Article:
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Food that’s on point

The On Point Waterfront is a funky place to eat and drink.

The On Point Waterfront is a funky place to eat and drink.

Published Jul 23, 2022

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On Point Waterfront

Where: 1 Mahatma Gandhi (Point) Road

Open: Sunday to Monday 7am-7pm, Tuesday to Thursday 7am-8pm, Friday-Saturday 7am-9pm.

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Call: 031 350 3599

The Glass Guy and I were looking for the new Durban Underwater Club when we stumbled across On Point Waterfront.

It has taken over the club’s previous temporary venue and turned it into a pub and party venue, with several eateries contributing to a wide range of food options. It had been a while since I had been down here.

A large venue that’s funkily painted out, this has The Durban Brewing Company bar on one side and several exciting eateries down the other.

There’s an outlet of the famed Bike and Bean, for coffees and things like bacon and egg rolls, plus several cake options. The Rolling Pin, which serves gourmet pizzas and Turkish pide at Morningside’s Food Box, is here too, and then there’s Reel Sushi, which aside from a full selection of sushi options, takes in the bounty of the sea. Fish, sole, prawns and calamari are the thing here. VBs offers breakfasts and toasties and burgers and loaded fries. They also make snack baskets suitable for nibbling on at the bar ‒ think chicken wings, nachos, samoosa platters and haloumi. The Kung Thai too has an outlet here.

Starters of chicken spring rolls, crispy fish and prawn cakes and prawn and crab doughnuts.

The building spills out onto a grassy bank with tables overlooking the harbour mouth. You feel like you could almost touch ships coming in and out of the harbour. It’s a lovely setting. On a perfect night, we would sit out here but tonight the wind is blowing

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We started with a good blonde laager from Durban Brewing. We felt like something spicy, so we quickly eyed the offerings from the Kung Thai. A selection of tapas plates (all R49) looked interesting – from duck samosas with a chilli tomato chutney to prawn tails wrapped in crispy rice paper. There are crispy or steamed prawn wontons, or Jalapeno poppers stuffed with chicken and spring onion.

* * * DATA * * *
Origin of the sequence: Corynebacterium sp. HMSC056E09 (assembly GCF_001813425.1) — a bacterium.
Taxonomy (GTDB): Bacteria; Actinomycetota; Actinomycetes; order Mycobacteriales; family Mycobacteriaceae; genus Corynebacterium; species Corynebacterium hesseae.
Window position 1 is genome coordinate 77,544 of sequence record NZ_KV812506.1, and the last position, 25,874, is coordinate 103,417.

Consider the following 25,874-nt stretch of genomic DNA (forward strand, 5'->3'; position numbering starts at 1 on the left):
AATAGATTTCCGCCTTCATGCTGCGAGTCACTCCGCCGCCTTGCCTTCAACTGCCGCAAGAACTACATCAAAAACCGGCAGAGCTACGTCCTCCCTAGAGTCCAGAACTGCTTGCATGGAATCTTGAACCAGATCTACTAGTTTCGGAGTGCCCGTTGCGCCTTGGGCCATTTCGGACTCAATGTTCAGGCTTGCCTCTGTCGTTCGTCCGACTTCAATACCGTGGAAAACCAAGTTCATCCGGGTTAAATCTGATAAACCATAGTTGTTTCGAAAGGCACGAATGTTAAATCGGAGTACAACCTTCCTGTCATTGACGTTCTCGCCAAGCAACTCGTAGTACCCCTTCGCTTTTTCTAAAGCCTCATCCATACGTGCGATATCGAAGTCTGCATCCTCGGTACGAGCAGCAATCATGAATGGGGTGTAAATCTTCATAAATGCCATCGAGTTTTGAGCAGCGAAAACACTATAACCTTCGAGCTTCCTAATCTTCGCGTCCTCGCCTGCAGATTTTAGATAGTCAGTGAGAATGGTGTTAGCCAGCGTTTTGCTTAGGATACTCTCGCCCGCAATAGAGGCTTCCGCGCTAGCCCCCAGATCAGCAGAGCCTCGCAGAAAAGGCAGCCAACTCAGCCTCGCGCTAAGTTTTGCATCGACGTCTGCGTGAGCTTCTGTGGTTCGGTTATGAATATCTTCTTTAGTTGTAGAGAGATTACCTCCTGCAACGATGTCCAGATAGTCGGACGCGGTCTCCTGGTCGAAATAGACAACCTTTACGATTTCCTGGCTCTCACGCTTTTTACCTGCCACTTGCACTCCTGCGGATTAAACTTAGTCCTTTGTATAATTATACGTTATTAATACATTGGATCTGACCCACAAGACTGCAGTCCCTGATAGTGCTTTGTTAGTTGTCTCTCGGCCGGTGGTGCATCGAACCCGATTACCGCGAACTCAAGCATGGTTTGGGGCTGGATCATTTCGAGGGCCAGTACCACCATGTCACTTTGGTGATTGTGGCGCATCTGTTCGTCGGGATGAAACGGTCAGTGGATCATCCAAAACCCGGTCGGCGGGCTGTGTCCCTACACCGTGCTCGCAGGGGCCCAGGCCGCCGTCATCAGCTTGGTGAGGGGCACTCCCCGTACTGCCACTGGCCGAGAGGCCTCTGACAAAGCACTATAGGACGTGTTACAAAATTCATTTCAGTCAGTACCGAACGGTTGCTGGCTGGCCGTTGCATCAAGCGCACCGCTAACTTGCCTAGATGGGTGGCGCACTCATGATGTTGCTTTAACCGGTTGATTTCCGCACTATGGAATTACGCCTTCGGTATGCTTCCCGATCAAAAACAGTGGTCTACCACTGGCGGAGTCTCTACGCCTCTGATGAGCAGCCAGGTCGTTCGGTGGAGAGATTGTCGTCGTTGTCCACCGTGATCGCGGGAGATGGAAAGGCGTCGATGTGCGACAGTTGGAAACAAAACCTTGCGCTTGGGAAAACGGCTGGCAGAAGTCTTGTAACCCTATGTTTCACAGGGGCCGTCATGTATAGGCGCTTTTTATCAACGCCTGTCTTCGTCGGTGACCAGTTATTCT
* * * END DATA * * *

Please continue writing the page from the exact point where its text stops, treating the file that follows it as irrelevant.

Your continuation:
Crispy duck in Chu Chee sauce with fried rice.

We opted for the fish and prawn cakes, which were tasty with a nice crisp crumb, the chicken spring rolls which were again nice and crisp, and the Puu Cha. These were crab-and-prawn-stuffed doughnuts and something I hadn’t tried before. They’re worth it.

For mains there’s a full selection of curries ‒ green, red, angry and massaman ‒ as well as wok dishes with offerings like mushroom and ginger, roasted cashew nuts and sundried chilli, or bok choy, mushrooms and oyster sauce. And stir frys can be done on either rice or noodles, with options for protein of duck, chicken, beef, prawns, mixed seafood and veg.

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Specialities include a whole linefish, either served crispy or steamed and platters of prawns or calamari.

We had to try the crispy duck (R199) which can be done in a honey and soy sauce, or with sundried tomato and chilli, or with peanut sauce or garlic spring onion, chilli and lemon juice. We opted for the Chu Chee sauce of red curry paste, lime leaves, basil, chilli and coconut cream on a bed of fried rice. The crispy duck really hit the sweet spot and the mild slightly sweet sauce complemented it well. We mopped it all up quickly.

It’s worth a visit just for the duck.

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We relaxed outside and finished our beers looking over the harbour entrance. On a Saturday night such a venue should be pumping, but the whole Point area was quiet. I suspect on beautiful sunny days, lunchtime will be busy here, and on weekends there is live entertainment.

Food: 4

Service: 3 ½

Ambience: 3

The Bill: R346

The Independent on Saturday

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